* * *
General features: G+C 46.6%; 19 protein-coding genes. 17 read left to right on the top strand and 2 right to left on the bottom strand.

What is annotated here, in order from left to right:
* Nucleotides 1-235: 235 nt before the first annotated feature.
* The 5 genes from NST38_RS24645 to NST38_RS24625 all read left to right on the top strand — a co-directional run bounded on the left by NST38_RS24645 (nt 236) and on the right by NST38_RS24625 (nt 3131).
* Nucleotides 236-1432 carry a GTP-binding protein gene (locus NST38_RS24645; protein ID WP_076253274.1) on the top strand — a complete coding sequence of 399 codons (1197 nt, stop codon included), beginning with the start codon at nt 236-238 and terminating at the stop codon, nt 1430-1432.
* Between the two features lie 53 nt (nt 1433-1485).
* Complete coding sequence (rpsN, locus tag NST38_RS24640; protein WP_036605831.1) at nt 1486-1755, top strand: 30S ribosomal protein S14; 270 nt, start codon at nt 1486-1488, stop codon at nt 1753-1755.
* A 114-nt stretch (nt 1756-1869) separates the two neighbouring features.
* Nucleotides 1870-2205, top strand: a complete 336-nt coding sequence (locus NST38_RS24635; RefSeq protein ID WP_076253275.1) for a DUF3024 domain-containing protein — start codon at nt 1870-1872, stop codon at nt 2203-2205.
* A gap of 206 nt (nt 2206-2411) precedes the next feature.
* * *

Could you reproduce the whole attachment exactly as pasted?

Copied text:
General features: G+C 46.6%; 19 protein-coding genes. 17 read left to right on the top strand and 2 right to left on the bottom strand.

What is annotated here, in order from left to right:
* Nucleotides 1-235: 235 nt before the first annotated feature.
* The 5 genes from NST38_RS24645 to NST38_RS24625 all read left to right on the top strand — a co-directional run bounded on the left by NST38_RS24645 (nt 236) and on the right by NST38_RS24625 (nt 3131).
* Nucleotides 236-1432 carry a GTP-binding protein gene (locus NST38_RS24645; protein ID WP_076253274.1) on the top strand — a complete coding sequence of 399 codons (1197 nt, stop codon included), beginning with the start codon at nt 236-238 and terminating at the stop codon, nt 1430-1432.
* Between the two features lie 53 nt (nt 1433-1485).
* Complete coding sequence (rpsN, locus tag NST38_RS24640; protein WP_036605831.1) at nt 1486-1755, top strand: 30S ribosomal protein S14; 270 nt, start codon at nt 1486-1488, stop codon at nt 1753-1755.
* A 114-nt stretch (nt 1756-1869) separates the two neighbouring features.
* Nucleotides 1870-2205, top strand: a complete 336-nt coding sequence (locus NST38_RS24635; RefSeq protein ID WP_076253275.1) for a DUF3024 domain-containing protein — start codon at nt 1870-1872, stop codon at nt 2203-2205.
* A gap of 206 nt (nt 2206-2411) precedes the next feature.